Until now, President Trump and the Republicans could at least try to argue that the nation’s economic collapse was the result of a pandemic over which they had no control. And they could point to relief packages totaling $2.8 trillion.

It’s already a very tough case to make. Trump’s failure to take the crisis seriously early on and his refusal to organize a national strategy for testing, contact tracing and the production of needed health equipment made everything much worse. Polls suggest that the botched response is costing Trump and his party.

But the stakes, both substantive and political, became much higher on Tuesday when House Democrats released a plan, broadly supported by Senate Democrats, to inject $3 trillion more into the economy, largely directed toward those suffering most.

The Democrats’ emphasis is not on more business bailouts but on helping people who are going hungry, losing their health care, and having trouble paying the rent or student loans. They would also funnel close to a trillion dollars to state and local governments facing mass layoffs as their revenues collapse.

And House Speaker Nancy Pelosi (D-Calif.) got an unexpected boost for her aggressive approach on Wednesday from Federal Reserve Chairman Jerome H. Powell. “The scope and speed of this downturn are without modern precedent, significantly worse than any recession since World War II,” Powell said in a speech delivered online.

In a direct endorsement of bold action, Powell, who was named by Trump, added: “Additional fiscal support could be costly but worth it if it helps avoid long-term economic damage and leaves us with a stronger recovery.” Powell underscored the need to focus on the most vulnerable by noting that “the burden” of the economic collapse “has fallen most heavily on those least able to bear it.”

Contrast this with Monday’s statement from Senate Majority Leader Mitch McConnell (R-Ky.): “We have not yet felt the urgency of acting immediately.” Those 10 words already seemed out of touch at a moment when some 33 million Americans are out of work, and they look even more tone-deaf in the wake of Powell’s intervention.

Senate Minority Leader Charles E. Schumer (D-N.Y.) is not letting a day go by without offering a comparison of Trump and the Republicans to Herbert Hoover, the Depression-era president who was routed by Franklin D. Roosevelt in 1932. Through inaction, Schumer tweeted on Monday, Trump and McConnell “could lead us into a second Great Depression.”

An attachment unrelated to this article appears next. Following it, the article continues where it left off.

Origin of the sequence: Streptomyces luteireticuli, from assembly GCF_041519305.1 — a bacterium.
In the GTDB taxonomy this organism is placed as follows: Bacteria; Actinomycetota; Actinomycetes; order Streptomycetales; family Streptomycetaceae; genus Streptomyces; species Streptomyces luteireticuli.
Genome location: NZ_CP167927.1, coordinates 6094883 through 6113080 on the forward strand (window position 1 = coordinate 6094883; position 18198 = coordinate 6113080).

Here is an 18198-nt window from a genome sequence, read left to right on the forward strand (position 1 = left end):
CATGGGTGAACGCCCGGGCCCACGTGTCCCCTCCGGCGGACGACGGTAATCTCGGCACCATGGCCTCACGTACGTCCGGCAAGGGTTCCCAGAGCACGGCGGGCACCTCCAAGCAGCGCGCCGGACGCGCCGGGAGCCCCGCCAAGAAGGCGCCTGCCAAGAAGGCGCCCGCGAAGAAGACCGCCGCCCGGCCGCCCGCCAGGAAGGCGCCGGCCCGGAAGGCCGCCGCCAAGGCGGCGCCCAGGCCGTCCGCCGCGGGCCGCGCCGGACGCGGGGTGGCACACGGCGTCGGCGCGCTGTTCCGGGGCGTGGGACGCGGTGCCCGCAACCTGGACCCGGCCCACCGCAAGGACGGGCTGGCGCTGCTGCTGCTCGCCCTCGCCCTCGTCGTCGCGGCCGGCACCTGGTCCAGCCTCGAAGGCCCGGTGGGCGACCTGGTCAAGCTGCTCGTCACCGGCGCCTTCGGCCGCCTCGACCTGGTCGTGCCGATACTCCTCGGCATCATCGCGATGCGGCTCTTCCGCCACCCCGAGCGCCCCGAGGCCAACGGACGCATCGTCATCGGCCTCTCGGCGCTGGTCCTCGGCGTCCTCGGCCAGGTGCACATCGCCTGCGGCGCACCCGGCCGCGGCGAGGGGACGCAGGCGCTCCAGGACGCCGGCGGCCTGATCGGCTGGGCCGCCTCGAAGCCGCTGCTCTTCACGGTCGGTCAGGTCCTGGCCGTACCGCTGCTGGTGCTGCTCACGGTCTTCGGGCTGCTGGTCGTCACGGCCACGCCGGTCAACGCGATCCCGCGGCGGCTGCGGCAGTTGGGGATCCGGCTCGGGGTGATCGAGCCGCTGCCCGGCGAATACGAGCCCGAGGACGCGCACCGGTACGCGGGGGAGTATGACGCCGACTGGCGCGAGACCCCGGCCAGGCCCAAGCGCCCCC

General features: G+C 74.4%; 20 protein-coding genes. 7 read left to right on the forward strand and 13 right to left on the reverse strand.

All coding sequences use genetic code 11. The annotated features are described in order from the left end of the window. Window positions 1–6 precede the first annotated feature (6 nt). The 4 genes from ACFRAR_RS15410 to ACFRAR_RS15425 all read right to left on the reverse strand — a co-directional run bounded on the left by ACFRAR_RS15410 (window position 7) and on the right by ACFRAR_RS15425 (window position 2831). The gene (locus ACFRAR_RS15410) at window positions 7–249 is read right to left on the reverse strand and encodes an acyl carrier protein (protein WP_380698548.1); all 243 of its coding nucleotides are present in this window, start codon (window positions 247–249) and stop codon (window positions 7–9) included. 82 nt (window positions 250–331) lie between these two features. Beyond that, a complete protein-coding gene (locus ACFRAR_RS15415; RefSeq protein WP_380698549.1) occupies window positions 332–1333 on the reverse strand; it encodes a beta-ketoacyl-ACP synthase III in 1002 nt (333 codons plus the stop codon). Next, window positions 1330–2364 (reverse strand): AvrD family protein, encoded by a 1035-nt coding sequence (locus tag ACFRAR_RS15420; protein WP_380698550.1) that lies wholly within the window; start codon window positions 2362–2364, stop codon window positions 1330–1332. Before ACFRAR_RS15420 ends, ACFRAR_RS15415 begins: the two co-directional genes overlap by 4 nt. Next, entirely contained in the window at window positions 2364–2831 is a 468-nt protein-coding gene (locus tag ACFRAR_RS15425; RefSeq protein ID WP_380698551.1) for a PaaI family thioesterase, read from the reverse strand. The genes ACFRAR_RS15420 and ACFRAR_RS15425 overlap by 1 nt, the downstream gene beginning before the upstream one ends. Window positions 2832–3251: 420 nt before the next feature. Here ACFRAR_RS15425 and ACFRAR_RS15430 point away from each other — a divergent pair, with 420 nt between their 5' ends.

This is why Republicans won’t get very far with their favorite talking point that Pelosi’s package is just a “liberal wish list,” a phrase invoked as if it were an exorcism.

For one thing, the package doesn’t go far enough for many liberals in Pelosi’s caucus. Reps. Pramila Jayapal (D-Wash.) and Mark Pocan (D-Wis.) of the House Progressive Caucus wrote the House leadership to ask for a delay in a vote on the proposal. Jayapal is pushing for federally funding business payrolls, an idea that has also been advanced by Virginia’s moderate Democratic Sen. Mark R. Warner.

But the larger problem is that vague “liberal wish list” rhetoric is a name-calling exercise designed to avoid taking a stand on specific proposals that appeal well beyond those who call themselves “liberal.”

The GOP will have to explain why it’s a bad idea for the federal government to pick up the tab for those who lost their health insurance when they lost their jobs. Republican state and local officials want and need fiscal relief no less than their Democratic counterparts. Extending unemployment benefits is a direct response to projections of high rates of joblessness well into 2021. With hunger on the rise, isn’t a food stamp increase the most efficient (and, yes, market-oriented) form of relief?

And if your slogan is to “get the country back to work,” can you really argue against financing a testing, tracing and treatment program to restore confidence among Americans who remain, in large numbers, petrified of a virus still out of control?

Sure, the sticker shock of a $3 trillion package will become another convenient line of attack for those who don’t want to address its specifics. “It’s a lot of money,” Pelosi herself observed dryly on “Morning Joe” Wednesday.

Yet its size is also its advantage, not only as an opening bargaining position for the House against a recalcitrant Senate GOP, but also as a measure of what Powell called “a level of pain that is hard to capture in words.”

Powell is right: The choice is to act forcefully now or to sink into long-term stagnation. You don’t need to be a student of Herbert Hoover’s travails to know which is the better path.

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